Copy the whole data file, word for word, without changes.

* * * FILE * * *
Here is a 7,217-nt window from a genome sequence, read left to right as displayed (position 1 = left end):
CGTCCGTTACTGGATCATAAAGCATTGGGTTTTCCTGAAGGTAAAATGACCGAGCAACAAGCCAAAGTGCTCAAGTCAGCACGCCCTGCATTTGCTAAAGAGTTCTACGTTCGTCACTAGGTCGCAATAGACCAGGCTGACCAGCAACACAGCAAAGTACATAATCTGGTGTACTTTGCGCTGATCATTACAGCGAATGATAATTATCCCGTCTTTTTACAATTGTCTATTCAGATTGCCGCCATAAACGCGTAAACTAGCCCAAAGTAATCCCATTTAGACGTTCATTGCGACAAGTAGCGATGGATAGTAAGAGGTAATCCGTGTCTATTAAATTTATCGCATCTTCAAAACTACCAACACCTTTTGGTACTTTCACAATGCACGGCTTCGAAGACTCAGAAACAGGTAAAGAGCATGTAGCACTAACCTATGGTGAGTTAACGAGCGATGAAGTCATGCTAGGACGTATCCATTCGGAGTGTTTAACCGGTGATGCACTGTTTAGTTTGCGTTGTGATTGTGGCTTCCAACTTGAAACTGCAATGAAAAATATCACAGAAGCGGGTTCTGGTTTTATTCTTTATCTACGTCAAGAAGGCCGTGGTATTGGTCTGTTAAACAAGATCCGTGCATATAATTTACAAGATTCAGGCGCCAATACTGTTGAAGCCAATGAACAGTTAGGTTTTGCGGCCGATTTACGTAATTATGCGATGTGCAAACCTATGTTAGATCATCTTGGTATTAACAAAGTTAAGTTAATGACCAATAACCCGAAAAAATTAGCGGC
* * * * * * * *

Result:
Here is a 7,217-nt window from a genome sequence, read left to right as displayed (position 1 = left end):
CGTCCGTTACTGGATCATAAAGCATTGGGTTTTCCTGAAGGTAAAATGACCGAGCAACAAGCCAAAGTGCTCAAGTCAGCACGCCCTGCATTTGCTAAAGAGTTCTACGTTCGTCACTAGGTCGCAATAGACCAGGCTGACCAGCAACACAGCAAAGTACATAATCTGGTGTACTTTGCGCTGATCATTACAGCGAATGATAATTATCCCGTCTTTTTACAATTGTCTATTCAGATTGCCGCCATAAACGCGTAAACTAGCCCAAAGTAATCCCATTTAGACGTTCATTGCGACAAGTAGCGATGGATAGTAAGAGGTAATCCGTGTCTATTAAATTTATCGCATCTTCAAAACTACCAACACCTTTTGGTACTTTCACAATGCACGGCTTCGAAGACTCAGAAACAGGTAAAGAGCATGTAGCACTAACCTATGGTGAGTTAACGAGCGATGAAGTCATGCTAGGACGTATCCATTCGGAGTGTTTAACCGGTGATGCACTGTTTAGTTTGCGTTGTGATTGTGGCTTCCAACTTGAAACTGCAATGAAAAATATCACAGAAGCGGGTTCTGGTTTTATTCTTTATCTACGTCAAGAAGGCCGTGGTATTGGTCTGTTAAACAAGATCCGTGCATATAATTTACAAGATTCAGGCGCCAATACTGTTGAAGCCAATGAACAGTTAGGTTTTGCGGCCGATTTACGTAATTATGCGATGTGCAAACCTATGTTAGATCATCTTGGTATTAACAAAGTTAAGTTAATGACCAATAACCCGAAAAAATTAGCGGC